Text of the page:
I'd like to find a regular time of day, when I feel good and full of energy, when my mind is at its best, and when my heart is open and present for whatever wants to be felt in the moment and expressed. That's got me thinking, generally, about how I spend my time and whether my patterns and habits support everything I'd like to do with my days and evenings.
I'm not a person who, generally, likes a disciplined existence. I like to be spontaneous and available for the small surprises and serendipity that might come my way. I like to notice what is emerging in the moment and to be available and free to respond to that. I can ground myself easily, so I often think there is no detriment to what seems like an unbounded and free existence.
The thing is, I've introduced what is essentially a new daily discipline into my life but I haven't really made a plan for how I am going to accomplish it. I've simply made a decision and have been disciplining myself to honor that promise. So what happens on some days is I find myself writing when I am tired or writing down to the wire or writing with a headache or writing around other things I am doing.
And I wonder what might happen if I make this writing the most important feature of my day and allow everything else to take a step back for a few months so that I can fully engage this daily writing practice.
What might that life look like and what supporting practices do I need in order to take full advantage of this journey?
I'm laughing out loud right now because it seems like I may be declaring more promises to myself than this daily writing practice. The plot thickens for me and I am realizing that this spontaneous declaration I've felt pulled toward is a much larger journey than I'd originally imagined. It might even be life-changing.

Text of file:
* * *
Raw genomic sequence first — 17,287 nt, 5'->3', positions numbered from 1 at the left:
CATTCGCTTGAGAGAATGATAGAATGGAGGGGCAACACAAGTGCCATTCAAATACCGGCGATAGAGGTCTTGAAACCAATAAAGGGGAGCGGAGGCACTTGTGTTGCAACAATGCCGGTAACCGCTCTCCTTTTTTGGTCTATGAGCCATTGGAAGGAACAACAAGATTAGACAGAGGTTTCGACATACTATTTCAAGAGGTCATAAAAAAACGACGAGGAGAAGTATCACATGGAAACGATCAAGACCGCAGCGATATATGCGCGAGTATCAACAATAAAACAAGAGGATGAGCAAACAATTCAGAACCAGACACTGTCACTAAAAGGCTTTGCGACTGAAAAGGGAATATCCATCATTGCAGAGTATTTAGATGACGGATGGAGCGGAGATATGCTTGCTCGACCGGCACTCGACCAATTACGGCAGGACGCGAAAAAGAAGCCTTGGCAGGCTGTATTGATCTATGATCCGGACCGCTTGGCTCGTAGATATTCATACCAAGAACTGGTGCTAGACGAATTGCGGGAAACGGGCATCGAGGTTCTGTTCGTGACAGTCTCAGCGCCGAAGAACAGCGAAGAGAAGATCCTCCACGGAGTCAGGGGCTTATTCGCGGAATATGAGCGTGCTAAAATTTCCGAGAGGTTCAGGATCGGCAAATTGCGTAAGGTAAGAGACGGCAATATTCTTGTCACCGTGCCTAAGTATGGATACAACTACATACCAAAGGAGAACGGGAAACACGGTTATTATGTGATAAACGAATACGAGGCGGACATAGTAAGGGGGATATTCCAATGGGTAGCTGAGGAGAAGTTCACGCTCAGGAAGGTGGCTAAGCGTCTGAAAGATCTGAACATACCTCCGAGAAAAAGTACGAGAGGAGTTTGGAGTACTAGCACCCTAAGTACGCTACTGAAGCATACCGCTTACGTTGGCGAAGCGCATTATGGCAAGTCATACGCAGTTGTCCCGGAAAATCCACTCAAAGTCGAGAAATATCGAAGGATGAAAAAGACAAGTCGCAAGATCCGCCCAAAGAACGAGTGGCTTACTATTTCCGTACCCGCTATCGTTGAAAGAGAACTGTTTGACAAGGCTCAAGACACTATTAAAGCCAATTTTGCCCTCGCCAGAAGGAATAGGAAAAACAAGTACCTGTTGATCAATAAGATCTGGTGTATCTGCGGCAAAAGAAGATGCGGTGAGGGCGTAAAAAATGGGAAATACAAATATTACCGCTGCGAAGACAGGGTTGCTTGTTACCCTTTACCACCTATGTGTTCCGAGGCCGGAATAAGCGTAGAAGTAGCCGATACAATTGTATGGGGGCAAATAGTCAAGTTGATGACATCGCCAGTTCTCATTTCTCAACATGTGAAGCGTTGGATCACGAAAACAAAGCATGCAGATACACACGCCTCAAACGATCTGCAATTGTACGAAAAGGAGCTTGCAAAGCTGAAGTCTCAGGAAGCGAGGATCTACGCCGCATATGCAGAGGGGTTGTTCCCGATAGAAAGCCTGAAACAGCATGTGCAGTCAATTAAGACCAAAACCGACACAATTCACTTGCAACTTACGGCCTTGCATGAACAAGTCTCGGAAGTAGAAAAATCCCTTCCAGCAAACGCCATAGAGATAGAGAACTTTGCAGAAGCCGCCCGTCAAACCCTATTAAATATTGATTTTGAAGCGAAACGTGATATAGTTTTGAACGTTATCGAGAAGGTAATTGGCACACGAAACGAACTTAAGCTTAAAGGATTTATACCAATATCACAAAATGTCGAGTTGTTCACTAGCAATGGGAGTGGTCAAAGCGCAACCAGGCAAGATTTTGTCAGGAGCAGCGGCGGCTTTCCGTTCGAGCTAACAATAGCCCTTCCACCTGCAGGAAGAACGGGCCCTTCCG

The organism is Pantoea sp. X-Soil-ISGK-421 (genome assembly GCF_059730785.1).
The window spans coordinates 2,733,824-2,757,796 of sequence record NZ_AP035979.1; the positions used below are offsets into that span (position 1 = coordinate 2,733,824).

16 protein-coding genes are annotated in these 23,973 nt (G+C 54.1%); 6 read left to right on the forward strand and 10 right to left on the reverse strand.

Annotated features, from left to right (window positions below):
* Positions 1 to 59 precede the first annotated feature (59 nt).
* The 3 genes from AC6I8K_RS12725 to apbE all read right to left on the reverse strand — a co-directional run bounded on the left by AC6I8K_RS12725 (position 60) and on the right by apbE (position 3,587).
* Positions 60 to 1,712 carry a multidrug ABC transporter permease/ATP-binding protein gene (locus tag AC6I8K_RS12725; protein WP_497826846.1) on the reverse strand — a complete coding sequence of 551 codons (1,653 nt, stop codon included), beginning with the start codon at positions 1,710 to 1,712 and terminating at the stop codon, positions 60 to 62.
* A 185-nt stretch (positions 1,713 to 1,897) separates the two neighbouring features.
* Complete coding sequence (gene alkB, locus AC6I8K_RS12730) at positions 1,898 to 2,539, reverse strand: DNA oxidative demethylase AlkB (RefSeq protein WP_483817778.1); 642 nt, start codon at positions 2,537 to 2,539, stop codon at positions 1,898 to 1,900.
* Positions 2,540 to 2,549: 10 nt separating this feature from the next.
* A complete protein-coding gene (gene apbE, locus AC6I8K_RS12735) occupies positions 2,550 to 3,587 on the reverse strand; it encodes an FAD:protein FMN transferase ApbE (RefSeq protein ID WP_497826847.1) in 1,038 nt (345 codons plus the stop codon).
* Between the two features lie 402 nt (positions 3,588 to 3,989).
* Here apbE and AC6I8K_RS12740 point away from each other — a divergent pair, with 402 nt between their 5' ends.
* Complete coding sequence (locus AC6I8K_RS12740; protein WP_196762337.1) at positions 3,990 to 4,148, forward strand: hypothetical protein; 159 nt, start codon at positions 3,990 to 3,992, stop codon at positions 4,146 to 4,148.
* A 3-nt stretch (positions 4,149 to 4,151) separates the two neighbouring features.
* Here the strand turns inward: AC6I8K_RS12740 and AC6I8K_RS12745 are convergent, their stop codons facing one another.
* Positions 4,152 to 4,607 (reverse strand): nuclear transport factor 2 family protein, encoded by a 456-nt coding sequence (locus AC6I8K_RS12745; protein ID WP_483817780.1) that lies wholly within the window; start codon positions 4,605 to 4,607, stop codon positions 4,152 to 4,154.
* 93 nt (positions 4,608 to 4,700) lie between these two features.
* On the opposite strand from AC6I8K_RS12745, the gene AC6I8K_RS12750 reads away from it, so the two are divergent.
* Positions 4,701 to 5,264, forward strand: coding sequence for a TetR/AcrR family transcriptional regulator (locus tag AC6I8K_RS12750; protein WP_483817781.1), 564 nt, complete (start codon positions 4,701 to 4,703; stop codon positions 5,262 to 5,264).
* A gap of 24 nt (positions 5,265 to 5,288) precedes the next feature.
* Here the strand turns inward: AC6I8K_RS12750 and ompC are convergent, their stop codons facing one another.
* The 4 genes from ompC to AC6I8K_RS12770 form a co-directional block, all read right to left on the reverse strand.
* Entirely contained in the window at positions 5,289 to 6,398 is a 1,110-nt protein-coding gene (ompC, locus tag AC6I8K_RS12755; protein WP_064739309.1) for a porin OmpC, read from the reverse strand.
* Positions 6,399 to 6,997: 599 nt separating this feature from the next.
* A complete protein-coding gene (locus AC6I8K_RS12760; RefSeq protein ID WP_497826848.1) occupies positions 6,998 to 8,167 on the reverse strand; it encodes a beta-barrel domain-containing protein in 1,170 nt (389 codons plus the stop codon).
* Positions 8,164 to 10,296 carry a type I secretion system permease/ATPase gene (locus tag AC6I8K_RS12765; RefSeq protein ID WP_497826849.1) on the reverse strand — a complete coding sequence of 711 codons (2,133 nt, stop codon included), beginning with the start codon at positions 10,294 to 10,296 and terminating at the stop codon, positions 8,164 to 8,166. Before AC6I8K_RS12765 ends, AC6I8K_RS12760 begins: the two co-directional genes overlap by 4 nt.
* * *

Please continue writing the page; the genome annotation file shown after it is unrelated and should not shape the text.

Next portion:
It might mean things like paying better attention to what I put in my body and how I move my body, when and how much I sleep, more disciplined attention to my spiritual practice, scheduling my time when I don't absolutely have to be somewhere, getting support to work with what might come up for me as I become more conscious around everything, paying better attention to my social connections, creating more welcoming spaces in my home to better hold this life that I am creating.
I'm starting to feel just a little rebellious at the thought of all that. It sounds like a lot of work.
But I'm still laughing. That's a good sign.
And I'm having a good time laughing at myself. And a good time witnessing the battle going on in the landscape of my soul as I write this evening. Battle might be too strong a word. It's more like an opening skirmish. The thought just occurs to me that I might like to read "The Art of War" to see if there's any wisdom there for working with myself around all this.
I won't resolve all of this right now. There are no sudden epiphanies that will put me on the path to perfect execution. I can even be a little stubborn around doing what is best for me.
For now I think I'll study my weekly schedule and see what is fixed, what is semi-regular, and how I might be able to show up at a regular time each day rather than simply showing up each day. Now that I've had ten days of showing up, perhaps I can step more deeply in and commit to a time to write. And then we'll see how my life evolves to support that.
I suppose I could use someone else's blueprint for all of this. Lord knows I see a daily parade of this master class or that group experience with someone else's "BOLD statements" and "proven method to uplevel your life" sashaying across my Facebook newsfeed. But I like to discover things for myself. And I love a good expedition into the lesser explored landscapes of the soul.
So here we are.
The Summer of Self-Love is a daily writing practice birthed on June 1, 2018 as a container for harnessing three months of thriving. The goal at the end is to have a dinner party. Sounds like an odd Hero's Journey, doesn't it? Most of them usually are.